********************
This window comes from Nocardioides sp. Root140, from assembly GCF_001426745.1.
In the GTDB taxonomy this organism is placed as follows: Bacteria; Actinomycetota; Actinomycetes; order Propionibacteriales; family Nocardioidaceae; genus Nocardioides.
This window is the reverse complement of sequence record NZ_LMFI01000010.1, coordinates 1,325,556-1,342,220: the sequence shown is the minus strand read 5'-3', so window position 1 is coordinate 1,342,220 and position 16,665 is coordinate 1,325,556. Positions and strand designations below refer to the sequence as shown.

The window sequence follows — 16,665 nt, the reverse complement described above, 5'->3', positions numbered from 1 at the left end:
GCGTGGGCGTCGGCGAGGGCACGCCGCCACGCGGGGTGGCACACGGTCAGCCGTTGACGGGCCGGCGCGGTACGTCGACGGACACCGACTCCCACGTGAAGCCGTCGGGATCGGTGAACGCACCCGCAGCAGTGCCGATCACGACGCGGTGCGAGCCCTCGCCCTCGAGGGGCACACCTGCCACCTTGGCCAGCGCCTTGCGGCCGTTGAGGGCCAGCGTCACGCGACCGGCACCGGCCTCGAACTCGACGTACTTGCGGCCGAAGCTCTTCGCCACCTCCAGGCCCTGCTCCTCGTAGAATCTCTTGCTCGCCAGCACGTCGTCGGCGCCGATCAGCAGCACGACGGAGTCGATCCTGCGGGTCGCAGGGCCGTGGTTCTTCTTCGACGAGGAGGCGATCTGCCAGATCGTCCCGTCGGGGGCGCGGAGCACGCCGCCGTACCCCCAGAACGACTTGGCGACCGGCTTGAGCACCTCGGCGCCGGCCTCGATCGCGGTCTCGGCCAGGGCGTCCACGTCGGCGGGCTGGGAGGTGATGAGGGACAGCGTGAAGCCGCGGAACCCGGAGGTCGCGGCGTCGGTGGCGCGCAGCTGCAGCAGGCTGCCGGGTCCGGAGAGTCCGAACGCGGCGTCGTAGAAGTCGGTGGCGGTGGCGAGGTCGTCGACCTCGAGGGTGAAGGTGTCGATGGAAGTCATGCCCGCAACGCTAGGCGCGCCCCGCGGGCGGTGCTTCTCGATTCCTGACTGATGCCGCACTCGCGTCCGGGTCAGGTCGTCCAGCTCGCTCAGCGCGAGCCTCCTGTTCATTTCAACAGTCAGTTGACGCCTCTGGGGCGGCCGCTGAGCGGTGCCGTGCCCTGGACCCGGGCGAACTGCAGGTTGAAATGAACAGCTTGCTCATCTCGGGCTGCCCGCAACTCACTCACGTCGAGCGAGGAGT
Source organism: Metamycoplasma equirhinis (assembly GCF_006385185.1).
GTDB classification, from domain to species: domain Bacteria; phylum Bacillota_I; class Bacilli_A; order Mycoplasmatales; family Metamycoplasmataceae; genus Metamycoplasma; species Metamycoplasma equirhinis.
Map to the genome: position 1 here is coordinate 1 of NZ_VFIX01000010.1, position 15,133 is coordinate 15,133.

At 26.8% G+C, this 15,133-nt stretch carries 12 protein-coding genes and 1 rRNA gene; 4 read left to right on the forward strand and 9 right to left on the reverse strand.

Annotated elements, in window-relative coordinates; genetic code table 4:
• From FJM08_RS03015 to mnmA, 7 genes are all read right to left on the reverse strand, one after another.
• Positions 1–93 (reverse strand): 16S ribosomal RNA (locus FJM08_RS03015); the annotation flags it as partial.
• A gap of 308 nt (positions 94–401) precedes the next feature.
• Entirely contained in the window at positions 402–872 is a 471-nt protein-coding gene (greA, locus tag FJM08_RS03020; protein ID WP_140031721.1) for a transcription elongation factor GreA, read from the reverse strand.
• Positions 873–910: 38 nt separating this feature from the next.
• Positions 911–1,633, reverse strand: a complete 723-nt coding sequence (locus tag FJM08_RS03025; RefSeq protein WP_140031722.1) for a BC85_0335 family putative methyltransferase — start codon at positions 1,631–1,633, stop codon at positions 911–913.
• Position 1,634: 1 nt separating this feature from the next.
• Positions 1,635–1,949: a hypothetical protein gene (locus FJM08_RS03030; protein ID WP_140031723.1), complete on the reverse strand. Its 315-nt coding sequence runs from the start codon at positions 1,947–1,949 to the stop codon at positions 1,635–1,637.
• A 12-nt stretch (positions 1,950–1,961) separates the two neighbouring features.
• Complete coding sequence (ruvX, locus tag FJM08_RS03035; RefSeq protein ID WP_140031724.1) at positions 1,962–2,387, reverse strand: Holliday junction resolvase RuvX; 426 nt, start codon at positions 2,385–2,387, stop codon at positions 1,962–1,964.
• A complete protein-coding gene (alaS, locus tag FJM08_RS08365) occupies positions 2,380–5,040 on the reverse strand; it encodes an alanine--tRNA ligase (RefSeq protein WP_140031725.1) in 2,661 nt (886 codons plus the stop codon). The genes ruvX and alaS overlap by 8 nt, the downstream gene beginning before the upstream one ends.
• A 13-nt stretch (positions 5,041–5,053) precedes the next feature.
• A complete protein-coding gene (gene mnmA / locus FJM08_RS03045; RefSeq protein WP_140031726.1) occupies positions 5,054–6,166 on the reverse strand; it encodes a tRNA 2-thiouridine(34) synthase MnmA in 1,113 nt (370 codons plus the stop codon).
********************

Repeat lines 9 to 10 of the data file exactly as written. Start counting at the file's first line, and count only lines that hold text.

At 26.8% G+C, this 15,133-nt stretch carries 12 protein-coding genes and 1 rRNA gene; 4 read left to right on the forward strand and 9 right to left on the reverse strand.

Annotated elements, in window-relative coordinates; genetic code table 4: